I am in the midst of yet another project. I do love a good project. This time it's sorting through slides. It's going to take awhile because it's an entire briefcase full. Hundreds of pictures, very few of them labelled. Joy has already sorted through and began the arduous process of categorizing them. Now it's my turn.
Our dad was very fond of taking pictures. He happy snapped everything, cars, planes, boats and buildings. He commemorated family adventures, pets, countless airports and mother's flower gardens. There are pictures of people we know, people we don't and at least 148 pictures of the Columbia River. We know for sure that it's the Columbia River because he did write that carefully on one of them.
Many of the pictures my dad took throughout his life were regular snapshots. But at some point, he fell in love with slides. I can remember on special occasions, as a child, sitting on the floor while our Dad set up the screen and the projector so that we could watch the newest (or perhaps re-view the oldest) slides. There was something about sitting in that dark room with just that beam of light that always showed swirling dust motes until the first slide appeared on the screen that was almost as magical as sitting in a movie theatre. The slides were in cartridges that fitted onto the side of the projector. I actually remember him loading the cartridges, carefully making sure that each slide was the proper side up and in the order he intended. I vividly recall the Kachunk noise while watching a slide show as Daddy moved from one slide to the next one. If he was going through the slides quickly the Kachunk sound was so fast it almost sounded like a train. Those were fun family nights.
And now, as the two people who inherited these slides, it's up to Joy and I to go through decide exactly how many photographs of the Columbia River we actually need to keep. Do we really need to hold on to slides of people we don't know? Places we've never been or at least do not remember ever being? I am fairly merciless when it comes to such things so I had no problem tearing through the pictures and throwing unfamiliar things and people into a discard pile. But there were a few pictures that even though I had no idea what particular mountain range it was a picture of, or what building it was (or what city it was in) it was such a damned good picture that I had to keep it.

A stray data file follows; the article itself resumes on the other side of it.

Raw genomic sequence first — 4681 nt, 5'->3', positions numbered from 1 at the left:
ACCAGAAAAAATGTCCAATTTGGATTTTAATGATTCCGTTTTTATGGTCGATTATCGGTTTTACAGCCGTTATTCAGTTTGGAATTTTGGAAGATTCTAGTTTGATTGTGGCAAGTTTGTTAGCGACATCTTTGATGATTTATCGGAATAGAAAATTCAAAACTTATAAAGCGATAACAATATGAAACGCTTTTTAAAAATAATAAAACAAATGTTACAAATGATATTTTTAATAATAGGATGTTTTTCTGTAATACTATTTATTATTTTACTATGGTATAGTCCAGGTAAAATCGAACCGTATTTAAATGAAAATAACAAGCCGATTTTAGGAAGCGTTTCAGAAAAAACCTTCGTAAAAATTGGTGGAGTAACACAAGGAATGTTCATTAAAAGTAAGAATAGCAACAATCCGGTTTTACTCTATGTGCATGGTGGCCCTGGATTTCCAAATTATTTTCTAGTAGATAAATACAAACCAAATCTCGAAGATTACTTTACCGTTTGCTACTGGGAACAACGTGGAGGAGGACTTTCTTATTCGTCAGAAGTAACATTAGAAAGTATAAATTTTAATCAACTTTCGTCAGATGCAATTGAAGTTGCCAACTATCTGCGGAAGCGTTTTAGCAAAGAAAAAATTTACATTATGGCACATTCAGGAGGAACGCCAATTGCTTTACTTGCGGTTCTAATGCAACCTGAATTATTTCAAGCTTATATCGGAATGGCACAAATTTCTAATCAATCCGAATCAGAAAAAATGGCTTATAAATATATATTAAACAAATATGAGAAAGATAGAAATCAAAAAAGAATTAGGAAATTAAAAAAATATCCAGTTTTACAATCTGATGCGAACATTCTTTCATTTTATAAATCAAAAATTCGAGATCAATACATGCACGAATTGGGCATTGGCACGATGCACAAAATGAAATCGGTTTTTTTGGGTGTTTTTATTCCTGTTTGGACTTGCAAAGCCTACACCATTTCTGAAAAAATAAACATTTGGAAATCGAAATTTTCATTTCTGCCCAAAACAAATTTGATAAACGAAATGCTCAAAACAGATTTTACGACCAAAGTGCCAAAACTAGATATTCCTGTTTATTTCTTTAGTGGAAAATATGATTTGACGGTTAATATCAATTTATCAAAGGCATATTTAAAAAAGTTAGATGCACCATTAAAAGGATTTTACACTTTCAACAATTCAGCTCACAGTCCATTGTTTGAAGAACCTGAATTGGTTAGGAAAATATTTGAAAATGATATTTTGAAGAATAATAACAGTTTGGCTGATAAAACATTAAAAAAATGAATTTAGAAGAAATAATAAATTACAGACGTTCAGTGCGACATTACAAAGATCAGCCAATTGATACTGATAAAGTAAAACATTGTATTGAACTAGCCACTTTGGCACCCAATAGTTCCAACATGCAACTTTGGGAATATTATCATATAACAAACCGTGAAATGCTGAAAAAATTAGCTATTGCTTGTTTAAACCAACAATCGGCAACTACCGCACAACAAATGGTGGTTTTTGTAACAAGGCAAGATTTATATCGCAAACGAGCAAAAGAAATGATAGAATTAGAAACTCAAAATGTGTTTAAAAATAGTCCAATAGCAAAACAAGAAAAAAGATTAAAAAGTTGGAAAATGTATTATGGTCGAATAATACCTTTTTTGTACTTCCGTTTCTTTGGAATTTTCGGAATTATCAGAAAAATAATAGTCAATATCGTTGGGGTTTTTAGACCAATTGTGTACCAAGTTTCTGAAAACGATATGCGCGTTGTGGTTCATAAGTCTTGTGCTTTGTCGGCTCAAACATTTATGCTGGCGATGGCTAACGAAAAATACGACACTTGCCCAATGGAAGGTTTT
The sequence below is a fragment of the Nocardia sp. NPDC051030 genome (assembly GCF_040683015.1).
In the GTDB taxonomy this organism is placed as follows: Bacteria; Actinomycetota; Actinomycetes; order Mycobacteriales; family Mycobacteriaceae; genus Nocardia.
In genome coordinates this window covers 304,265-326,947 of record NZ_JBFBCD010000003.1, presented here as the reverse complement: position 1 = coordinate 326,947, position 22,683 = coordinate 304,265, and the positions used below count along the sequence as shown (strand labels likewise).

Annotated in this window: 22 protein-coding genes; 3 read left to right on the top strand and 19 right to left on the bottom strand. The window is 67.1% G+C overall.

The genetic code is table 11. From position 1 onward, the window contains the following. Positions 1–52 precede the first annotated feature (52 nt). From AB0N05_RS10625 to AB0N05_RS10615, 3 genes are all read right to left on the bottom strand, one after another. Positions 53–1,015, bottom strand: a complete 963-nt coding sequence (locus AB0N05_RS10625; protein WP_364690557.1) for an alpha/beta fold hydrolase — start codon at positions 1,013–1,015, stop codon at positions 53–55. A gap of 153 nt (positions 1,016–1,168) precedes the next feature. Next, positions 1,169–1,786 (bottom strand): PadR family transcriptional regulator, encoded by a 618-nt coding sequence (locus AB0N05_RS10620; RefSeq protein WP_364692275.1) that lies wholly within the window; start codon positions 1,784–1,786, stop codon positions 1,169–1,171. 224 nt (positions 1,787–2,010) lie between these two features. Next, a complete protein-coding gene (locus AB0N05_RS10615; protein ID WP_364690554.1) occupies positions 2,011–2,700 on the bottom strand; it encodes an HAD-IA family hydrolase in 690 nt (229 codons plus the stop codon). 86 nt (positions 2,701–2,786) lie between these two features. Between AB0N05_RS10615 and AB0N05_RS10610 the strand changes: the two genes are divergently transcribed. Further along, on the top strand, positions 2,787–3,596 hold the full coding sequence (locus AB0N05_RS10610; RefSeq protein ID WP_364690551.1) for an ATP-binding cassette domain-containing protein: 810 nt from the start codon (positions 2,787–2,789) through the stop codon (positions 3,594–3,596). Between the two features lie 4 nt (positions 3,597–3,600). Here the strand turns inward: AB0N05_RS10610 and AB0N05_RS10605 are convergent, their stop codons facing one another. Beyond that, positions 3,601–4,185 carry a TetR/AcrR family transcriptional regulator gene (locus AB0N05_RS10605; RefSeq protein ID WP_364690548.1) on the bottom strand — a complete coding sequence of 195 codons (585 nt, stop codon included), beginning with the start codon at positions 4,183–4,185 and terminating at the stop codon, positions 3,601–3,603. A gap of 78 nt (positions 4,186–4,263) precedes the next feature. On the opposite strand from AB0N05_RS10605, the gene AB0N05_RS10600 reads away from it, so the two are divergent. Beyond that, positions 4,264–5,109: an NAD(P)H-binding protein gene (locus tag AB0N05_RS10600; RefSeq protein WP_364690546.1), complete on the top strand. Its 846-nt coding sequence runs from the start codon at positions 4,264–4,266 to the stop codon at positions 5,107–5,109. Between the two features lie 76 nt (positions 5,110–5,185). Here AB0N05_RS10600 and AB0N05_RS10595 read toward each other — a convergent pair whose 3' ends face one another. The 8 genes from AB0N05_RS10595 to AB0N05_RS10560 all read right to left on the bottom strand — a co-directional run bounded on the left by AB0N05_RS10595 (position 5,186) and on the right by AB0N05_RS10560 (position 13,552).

Of the slides that are left, I'm trying desperately to organize them into some sort of logical order. Again, Joy already started the process. She had groupings labelled, "Family", "Disney' (Lots of Disneyland - at one time we lived in southern California y'see) and "Family Places" . Now I'm fumbling around with the remainder.
In the first place, we no longer have a projector with or without a Kachunk noise, nor do we have a screen. What we do have is a small slide scanner. The slides can be viewed after being placed, one at a time, in what is essentially a very slightly magnified light box. It helps. A little bit. But sometimes I do just as well holding a slide up to the window or a light fixture.
The first time I went through, it was just to get an idea of what these slides were pictures of and at the same time to discard anything I didn't recognize and, of course, duplicates (147 of the pictures of the Columbia River). The remainder seemed to be pictures of my mother's gardens in all of the places we ever lived, random buildings, various modes of transportation, all different kinds of landscapes and pictures of water - every kind of water: rivers, ponds, oceans and creeks.
After a discussion with my sister, I put trains, planes and automobiles and garden pictures in the discard pile. (By the way I actually have kept the discarded photos in case I change my mind about any of them but they are in a separate box marked - Discards) Leaving us with Landscapes, Waterscapes and Buildings. I need to go through all of those again to see if I recognize any of them. Unless it is a truly magnificent photograph from an artistic point of view, I'm not sure there is a reason to keep pictures of things we have no idea what are. Does that make sense?
There were also quite a number of purchased slides from famous places. Professional grade photos (in slide form) of iconic New York City, or Holland Michigan. The Amish areas of Pennsylvania and Gillette's Castle in Connecticut. The Hills of San Francisco and Balboa Park in San Diego were both well represented as was Merrimack Caverns. Excellent photos but do we need to keep them?
So right now, the the kitchen counter is covered in stacks of slides and small paper stickers with my notes scribbled on them while I try to make order out of chaos. This is no small task. And I can only work on it a few hours at a time without going cross-eyed. But it is bringing back a few great memories and it does make me feel close to my Dad once more.
Meanwhile, we are for sure hanging on to the pictures of people we know, family and friends and places that we remember. Those are treasures. At least to us. When we are gone and our kids have to go through all of these pictures yet again, they may be saying, "Why do we have 148 pictures of these people and places that we don't know?" and create their own discard pile. Or maybe they will keep one, just in case, and throw out 147.
Yup, this is me. Some people said, "Sam, you should write a Blog". "Well, there's a thought", I thought to myself. And so here it is.